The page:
Redox signaling, Nox5 and vascular remodeling in hypertension

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    Purpose of review: Extensive data indicate a role for reactive oxygen species (ROS) and redox signaling in vascular damage in hypertension. However, molecular mechanisms underlying these processes remain unclear, but oxidative post-translational modification of vascular proteins is critical. This review discusses how proteins are oxidatively modified and how redox signaling influences vascular smooth muscle cell growth and vascular remodeling in hypertension. We also highlight Nox5 as a novel vascular ROS-generating oxidase. Recent findings: Oxidative stress in hypertension leads to oxidative imbalance that affects vascular cell function through redox signaling. Many Nox isoforms produce ROS in the vascular wall, and recent findings show that Nox5 may be important in humans. ROS regulate signaling by numerous processes including cysteine oxidative post-translational modification such as S-nitrosylation, S-glutathionylation and sulfydration. In vascular smooth muscle cells, this influences cellular responses to oxidative stimuli promoting changes from a contractile to a proliferative phenotype. Summary: In hypertension, Nox-induced ROS production is increased, leading to perturbed redox signaling through oxidative modifications of vascular proteins. This influences mitogenic signaling and cell cycle regulation, leading to altered cell growth and vascular remodeling in hypertension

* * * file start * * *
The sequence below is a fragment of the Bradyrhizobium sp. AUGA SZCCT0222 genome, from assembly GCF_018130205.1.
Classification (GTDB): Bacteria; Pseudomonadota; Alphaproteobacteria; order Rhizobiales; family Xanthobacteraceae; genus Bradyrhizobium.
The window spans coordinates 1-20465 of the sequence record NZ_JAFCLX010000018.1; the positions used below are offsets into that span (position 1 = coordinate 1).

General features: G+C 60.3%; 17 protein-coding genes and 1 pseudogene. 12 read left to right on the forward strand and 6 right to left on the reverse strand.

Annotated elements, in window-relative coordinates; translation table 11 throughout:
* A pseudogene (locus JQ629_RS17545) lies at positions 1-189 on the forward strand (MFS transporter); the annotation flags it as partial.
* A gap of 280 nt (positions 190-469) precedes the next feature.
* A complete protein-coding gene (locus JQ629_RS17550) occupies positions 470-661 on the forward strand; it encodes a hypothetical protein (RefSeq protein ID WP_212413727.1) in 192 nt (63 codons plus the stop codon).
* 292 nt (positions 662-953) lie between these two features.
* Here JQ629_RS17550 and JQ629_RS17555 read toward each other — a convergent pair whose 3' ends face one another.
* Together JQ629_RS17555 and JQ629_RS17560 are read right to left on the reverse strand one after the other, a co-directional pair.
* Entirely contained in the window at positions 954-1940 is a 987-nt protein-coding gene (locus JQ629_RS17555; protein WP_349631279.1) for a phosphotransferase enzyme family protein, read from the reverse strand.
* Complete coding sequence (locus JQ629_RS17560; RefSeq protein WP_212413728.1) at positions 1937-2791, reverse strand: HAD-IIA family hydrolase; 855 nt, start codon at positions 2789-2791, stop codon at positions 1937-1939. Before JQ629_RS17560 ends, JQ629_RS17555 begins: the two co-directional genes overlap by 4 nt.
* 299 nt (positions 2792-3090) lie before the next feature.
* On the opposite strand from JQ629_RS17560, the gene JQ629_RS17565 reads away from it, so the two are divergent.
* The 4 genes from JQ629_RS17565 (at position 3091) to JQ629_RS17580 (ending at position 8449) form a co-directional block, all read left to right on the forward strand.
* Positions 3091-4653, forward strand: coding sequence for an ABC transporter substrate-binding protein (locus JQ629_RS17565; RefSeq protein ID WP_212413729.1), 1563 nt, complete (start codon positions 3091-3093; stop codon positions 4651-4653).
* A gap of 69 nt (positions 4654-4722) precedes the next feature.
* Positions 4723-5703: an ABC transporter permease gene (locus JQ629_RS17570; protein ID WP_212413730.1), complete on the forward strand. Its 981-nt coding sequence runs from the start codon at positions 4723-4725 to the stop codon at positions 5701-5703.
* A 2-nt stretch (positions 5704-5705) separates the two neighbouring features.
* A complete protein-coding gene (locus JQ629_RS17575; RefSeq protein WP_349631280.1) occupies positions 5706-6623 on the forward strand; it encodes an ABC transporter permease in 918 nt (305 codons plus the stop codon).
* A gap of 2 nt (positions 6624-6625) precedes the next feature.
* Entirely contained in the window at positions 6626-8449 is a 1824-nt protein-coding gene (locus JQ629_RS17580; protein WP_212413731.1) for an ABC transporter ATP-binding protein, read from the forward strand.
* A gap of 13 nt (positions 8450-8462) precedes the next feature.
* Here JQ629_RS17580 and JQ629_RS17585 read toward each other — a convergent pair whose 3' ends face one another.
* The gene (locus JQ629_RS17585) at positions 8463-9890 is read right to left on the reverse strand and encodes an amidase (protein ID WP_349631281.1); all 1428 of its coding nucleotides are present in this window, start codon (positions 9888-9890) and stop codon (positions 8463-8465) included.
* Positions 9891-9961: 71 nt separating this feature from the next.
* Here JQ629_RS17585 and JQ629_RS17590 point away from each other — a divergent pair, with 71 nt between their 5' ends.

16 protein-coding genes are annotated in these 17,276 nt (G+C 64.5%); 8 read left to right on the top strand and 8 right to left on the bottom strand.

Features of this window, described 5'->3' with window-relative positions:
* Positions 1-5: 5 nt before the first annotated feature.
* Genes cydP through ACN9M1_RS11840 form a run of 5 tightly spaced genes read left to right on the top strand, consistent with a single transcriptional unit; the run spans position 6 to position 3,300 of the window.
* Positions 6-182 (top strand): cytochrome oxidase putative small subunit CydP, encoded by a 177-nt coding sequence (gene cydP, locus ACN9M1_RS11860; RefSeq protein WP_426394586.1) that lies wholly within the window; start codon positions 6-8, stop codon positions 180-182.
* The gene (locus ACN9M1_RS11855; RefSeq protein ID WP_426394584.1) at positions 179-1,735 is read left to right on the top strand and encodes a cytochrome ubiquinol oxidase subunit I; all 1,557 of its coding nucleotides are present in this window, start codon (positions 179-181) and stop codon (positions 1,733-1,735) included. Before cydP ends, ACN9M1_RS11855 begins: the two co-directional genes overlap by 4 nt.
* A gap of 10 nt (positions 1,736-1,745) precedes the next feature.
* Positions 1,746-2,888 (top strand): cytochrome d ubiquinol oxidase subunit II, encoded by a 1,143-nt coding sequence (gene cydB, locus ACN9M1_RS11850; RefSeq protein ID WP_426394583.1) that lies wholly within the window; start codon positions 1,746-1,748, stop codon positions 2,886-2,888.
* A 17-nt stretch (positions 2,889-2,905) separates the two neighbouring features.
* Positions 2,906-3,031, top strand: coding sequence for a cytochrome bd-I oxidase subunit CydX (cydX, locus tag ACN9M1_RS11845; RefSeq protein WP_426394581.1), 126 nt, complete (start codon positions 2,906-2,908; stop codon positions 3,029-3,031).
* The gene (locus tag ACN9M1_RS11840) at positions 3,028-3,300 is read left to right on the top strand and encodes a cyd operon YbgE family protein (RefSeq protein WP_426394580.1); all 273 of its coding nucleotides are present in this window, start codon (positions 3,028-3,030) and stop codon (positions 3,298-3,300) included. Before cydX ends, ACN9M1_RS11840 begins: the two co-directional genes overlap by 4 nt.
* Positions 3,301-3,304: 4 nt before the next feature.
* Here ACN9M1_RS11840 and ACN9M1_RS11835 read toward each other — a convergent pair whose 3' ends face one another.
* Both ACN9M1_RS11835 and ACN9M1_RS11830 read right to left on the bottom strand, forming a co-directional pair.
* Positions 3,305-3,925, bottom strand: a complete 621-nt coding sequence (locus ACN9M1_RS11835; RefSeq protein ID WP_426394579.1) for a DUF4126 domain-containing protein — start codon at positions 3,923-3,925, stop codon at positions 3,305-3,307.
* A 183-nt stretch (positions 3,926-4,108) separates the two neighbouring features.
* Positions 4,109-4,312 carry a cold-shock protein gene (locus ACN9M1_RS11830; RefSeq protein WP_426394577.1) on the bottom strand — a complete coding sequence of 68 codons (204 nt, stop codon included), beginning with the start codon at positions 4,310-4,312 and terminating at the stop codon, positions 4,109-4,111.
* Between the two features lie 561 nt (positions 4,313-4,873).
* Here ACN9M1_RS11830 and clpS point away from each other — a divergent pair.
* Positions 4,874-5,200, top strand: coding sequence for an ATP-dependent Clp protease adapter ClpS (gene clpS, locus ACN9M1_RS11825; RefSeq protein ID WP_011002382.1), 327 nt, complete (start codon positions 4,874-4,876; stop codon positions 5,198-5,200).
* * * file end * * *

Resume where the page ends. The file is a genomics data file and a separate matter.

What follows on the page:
Vascular smooth muscle contraction in hypertension

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    Hypertension is a major risk factor for many common chronic diseases, such as heart failure, myocardial infarction, stroke, vascular dementia and chronic kidney disease. Pathophysiological mechanisms contributing to the development of hypertension include increased vascular resistance, determined in large part by reduced vascular diameter due to increased vascular contraction and arterial remodelling. These processes are regulated by complex interacting systems such as the renin angiotensin aldosterone system (RAAS), sympathetic nervous system, immune activation and oxidative stress, which influence vascular smooth muscle function. Vascular smooth muscle cells are highly plastic and in pathological conditions undergo phenotypic changes from a contractile to a proliferative state. Vascular smooth muscle contraction is triggered by an increase in intracellular free calcium concentration ([Ca2+]i), promoting actin-myosin cross-bridge formation. Growing evidence indicates that contraction is also regulated by calcium-independent mechanisms involving RhoA-Rho kinase (ROCK), protein kinase C (PKC) and mitogen-activated protein kinase (MAPK) signaling, reactive oxygen species and reorganization of the actin cytoskeleton. Activation of immune/inflammatory pathways and noncoding RNAs are also emerging as important regulators of vascular function. Vascular smooth muscle cell [Ca2+]i, not only determines the contractile state but also influences activity of many calcium-dependent transcription factors and proteins thereby impacting the cellular phenotype and function. Perturbations in vascular smooth muscle cell signaling and altered function influence vascular reactivity and tone, important determinants of vascular resistance and blood pressure. Here we discuss mechanisms regulating vascular reactivity and contraction in physiological and pathophysiological conditions and highlight some new advances in the field, focusing specifically on hypertension